One of the musical acts that night was Caroline Herring, one of the show’s founders, and now a mother of two. I snatched up her new CD, “Lantana,” at the end of the show. I loved her acoustic guitar playing and lyrical folksy sound.

A reception at Pearl Street Pasta completed the evening. You can see how quickly writers bond when we’re intensely working on our craft together all day and then get to relax in the evening. That’s Sarah Einstein, whose brilliant memoir-in-progress inspired us all during Dinty’s workshop, and Kathy Rhodes (middle) who is already a published author, with me at Pearl Street. You can order her book, Pink Butterbeans, here.

Friday brought another manuscript critique workshop for me, this one led by Kristen Iversen, who teaches in the MFA program at the University of Memphis and serves as Editor-in-Chief of The Pinch, the literary magazine of the U of M. Her latest book is Molly Brown: Unraveling the Myth. There were only four of us in this class, which left plenty of time for some craft teaching by Kristen. As my fellow writers took my work to task, it was interesting to see how people from outside the South responded to my memoir, about growing up in Mississippi. But it was more helpful (and yes, sometimes painful) to hear the common thread in their response to my work:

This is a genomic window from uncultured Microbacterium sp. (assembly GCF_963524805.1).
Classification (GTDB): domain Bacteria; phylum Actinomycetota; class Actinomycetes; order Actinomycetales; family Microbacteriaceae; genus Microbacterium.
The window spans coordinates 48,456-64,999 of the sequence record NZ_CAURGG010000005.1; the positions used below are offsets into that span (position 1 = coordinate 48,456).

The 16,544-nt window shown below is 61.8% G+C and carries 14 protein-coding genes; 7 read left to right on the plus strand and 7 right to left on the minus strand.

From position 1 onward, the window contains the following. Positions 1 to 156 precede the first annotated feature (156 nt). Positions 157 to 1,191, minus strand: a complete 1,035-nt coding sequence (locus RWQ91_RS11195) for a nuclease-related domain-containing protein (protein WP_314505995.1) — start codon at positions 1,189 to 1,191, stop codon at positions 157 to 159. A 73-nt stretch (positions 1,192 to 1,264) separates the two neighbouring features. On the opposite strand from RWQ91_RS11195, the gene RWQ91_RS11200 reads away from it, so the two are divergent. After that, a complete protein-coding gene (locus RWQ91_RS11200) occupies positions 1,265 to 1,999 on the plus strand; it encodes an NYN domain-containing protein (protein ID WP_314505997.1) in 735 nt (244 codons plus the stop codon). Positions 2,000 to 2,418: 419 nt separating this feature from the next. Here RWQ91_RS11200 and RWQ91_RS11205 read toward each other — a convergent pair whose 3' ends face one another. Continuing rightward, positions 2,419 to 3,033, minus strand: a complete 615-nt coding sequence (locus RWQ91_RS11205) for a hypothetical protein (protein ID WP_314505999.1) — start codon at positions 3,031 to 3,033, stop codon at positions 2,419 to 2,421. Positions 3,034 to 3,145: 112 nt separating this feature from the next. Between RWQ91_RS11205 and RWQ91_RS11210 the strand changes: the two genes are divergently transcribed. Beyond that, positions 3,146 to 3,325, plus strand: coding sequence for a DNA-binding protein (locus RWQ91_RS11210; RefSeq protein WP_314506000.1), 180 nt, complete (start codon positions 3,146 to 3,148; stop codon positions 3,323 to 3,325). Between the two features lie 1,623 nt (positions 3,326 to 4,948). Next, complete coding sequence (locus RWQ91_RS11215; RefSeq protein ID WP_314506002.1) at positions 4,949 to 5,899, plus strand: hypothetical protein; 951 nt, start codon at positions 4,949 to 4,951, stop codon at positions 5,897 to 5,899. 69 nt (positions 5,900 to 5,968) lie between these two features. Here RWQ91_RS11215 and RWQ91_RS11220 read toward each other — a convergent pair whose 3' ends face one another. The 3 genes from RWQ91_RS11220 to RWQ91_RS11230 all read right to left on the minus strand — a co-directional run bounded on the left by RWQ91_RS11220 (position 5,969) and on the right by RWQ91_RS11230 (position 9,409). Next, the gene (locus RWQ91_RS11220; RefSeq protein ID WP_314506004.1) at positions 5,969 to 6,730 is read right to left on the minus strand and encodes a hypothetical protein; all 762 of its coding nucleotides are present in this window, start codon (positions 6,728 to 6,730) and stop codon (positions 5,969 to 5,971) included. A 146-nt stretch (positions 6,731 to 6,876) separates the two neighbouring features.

The narrator’s voice is strong, but her character isn’t clear enough… I’m not showing why she feels the way she does. Some of that can be fixed with structural changes, but I think Carol (one of the workshop participants) nailed the issue when she said, “Is she (narrator/main character) using clothing as a substitute for being?” (The memoir uses clothes as a frame.

Another reception Friday evening, this time at The Memory House (which was the home of William Faulkner’s brother) gave us another opportunity to relax together, and to hear a few words from Lee Gutkind (Conference Director and founder and editor of Creative Nonfiction) and Samir Husni (right) the Chair of the Journalism Department at Ole Miss.

My friend Daphne (from Little Rock) and my Goddaughter Katherine (from Memphis) arrived on Friday for part of the conference, so it was great fun to pal around with them as encourage each other in our creative pursuits.

Saturday brought the panel discussions led by writers, professors, editors and agents from all over the country. It was inspirational to see the varied personalities of editors like Charlie Conrad (Doubleday/Broadway) and Ole Miss grad Webster Younce, as well as Conde Nast Traveler editor, Ted Moncreiff and Slate’s foreign editor, June Thomas.